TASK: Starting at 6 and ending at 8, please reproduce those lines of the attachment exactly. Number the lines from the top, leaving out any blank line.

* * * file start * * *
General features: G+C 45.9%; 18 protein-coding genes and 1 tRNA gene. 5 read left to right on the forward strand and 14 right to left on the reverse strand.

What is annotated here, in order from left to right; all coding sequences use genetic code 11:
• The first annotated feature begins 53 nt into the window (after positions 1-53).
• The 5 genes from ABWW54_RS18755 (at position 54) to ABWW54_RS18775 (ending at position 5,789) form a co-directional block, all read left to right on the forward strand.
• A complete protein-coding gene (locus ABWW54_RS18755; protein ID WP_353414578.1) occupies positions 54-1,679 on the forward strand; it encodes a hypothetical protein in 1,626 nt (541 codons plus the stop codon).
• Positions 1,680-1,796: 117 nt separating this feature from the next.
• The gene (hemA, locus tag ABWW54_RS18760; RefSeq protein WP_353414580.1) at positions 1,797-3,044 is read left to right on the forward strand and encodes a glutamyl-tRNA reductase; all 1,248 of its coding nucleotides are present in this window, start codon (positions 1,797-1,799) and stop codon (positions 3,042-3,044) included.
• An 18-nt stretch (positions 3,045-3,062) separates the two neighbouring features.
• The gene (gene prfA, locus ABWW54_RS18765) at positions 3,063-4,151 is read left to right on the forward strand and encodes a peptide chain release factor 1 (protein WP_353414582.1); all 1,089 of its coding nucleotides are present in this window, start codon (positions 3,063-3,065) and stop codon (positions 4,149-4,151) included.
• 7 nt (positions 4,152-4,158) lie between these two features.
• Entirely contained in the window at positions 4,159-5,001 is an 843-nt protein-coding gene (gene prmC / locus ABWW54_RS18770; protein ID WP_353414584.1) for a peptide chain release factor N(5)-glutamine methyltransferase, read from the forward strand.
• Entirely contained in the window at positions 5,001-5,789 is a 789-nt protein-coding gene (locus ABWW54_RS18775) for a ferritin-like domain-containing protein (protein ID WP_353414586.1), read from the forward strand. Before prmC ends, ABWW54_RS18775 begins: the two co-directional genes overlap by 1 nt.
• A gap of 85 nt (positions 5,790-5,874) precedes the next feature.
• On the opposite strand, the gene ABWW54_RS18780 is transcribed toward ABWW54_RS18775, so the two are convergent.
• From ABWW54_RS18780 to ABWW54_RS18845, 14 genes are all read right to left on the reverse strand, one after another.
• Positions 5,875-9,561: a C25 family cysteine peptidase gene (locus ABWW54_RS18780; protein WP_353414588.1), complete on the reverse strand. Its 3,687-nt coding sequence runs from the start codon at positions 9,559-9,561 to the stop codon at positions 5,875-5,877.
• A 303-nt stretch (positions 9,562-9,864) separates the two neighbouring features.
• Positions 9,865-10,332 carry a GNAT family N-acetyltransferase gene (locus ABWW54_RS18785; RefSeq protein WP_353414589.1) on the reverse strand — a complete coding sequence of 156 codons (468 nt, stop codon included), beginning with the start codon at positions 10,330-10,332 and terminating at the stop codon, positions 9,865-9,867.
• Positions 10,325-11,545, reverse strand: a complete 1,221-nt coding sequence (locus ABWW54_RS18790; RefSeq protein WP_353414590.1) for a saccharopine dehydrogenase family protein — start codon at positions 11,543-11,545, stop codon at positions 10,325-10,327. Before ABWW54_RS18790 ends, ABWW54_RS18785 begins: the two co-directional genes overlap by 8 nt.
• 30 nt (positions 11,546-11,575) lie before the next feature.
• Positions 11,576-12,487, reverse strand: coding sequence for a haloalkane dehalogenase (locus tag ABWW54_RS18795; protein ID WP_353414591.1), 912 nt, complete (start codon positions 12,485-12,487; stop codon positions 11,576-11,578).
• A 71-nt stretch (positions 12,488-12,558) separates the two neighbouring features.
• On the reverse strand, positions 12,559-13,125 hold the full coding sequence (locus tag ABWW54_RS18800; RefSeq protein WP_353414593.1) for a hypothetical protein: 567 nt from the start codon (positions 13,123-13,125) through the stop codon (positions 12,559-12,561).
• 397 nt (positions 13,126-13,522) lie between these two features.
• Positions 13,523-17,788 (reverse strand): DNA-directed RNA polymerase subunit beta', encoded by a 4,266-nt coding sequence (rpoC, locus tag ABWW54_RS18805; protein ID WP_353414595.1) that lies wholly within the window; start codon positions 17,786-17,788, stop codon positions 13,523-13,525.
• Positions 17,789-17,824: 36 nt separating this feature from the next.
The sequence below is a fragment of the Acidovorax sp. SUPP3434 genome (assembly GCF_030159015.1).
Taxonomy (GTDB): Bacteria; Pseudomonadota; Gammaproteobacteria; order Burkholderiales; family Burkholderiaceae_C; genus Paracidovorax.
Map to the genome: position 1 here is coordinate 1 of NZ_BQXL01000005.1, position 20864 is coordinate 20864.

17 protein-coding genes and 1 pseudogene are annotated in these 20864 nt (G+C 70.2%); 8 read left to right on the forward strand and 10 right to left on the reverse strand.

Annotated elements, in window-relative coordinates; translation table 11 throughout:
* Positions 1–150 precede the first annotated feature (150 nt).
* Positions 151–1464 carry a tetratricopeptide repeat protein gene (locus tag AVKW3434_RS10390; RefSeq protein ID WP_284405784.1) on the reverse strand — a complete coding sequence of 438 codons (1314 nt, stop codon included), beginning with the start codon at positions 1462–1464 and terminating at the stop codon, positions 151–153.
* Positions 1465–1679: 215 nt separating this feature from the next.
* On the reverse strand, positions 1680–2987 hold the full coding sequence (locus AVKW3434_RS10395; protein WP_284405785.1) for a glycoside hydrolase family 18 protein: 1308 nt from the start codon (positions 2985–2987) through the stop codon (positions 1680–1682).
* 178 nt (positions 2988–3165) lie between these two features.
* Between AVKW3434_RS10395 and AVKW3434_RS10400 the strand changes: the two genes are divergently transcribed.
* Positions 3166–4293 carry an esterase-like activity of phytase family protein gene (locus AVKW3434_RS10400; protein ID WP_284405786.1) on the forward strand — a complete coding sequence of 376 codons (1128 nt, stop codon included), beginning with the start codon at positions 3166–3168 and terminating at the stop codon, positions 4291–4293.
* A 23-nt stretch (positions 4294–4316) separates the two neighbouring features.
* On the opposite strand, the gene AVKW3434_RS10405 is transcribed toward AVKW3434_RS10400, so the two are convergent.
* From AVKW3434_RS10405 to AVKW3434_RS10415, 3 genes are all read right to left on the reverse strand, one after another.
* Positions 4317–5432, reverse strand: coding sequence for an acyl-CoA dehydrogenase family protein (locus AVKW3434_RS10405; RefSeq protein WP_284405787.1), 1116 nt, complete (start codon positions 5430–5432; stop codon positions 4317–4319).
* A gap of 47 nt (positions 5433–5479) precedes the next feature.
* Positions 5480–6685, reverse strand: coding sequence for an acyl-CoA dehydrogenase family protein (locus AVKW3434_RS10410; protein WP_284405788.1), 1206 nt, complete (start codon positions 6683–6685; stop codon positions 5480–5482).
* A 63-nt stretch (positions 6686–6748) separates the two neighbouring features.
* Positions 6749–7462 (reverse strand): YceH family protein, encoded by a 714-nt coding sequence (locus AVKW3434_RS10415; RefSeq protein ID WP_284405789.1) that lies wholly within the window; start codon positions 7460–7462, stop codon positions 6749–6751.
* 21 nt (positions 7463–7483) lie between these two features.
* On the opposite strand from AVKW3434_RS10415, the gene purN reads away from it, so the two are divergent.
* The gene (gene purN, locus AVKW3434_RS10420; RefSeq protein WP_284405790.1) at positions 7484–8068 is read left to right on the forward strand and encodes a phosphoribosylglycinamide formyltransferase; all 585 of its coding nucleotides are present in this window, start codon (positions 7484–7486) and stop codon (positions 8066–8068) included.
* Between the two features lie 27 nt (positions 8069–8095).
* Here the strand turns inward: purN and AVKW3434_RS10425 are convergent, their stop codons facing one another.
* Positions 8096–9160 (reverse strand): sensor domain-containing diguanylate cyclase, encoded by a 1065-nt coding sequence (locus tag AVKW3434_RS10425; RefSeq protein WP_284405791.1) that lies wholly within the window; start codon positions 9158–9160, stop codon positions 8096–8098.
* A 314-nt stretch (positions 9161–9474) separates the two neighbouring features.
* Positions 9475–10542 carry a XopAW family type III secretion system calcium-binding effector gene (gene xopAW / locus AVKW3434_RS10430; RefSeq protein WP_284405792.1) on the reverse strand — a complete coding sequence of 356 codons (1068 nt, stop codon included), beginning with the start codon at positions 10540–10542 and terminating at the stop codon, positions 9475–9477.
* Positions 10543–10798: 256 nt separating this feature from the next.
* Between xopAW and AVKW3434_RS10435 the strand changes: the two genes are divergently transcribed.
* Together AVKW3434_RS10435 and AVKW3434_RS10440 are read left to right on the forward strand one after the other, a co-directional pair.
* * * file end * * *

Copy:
• Positions 1,680-1,796: 117 nt separating this feature from the next.
• The gene (hemA, locus tag ABWW54_RS18760; RefSeq protein WP_353414580.1) at positions 1,797-3,044 is read left to right on the forward strand and encodes a glutamyl-tRNA reductase; all 1,248 of its coding nucleotides are present in this window, start codon (positions 1,797-1,799) and stop codon (positions 3,042-3,044) included.
• An 18-nt stretch (positions 3,045-3,062) separates the two neighbouring features.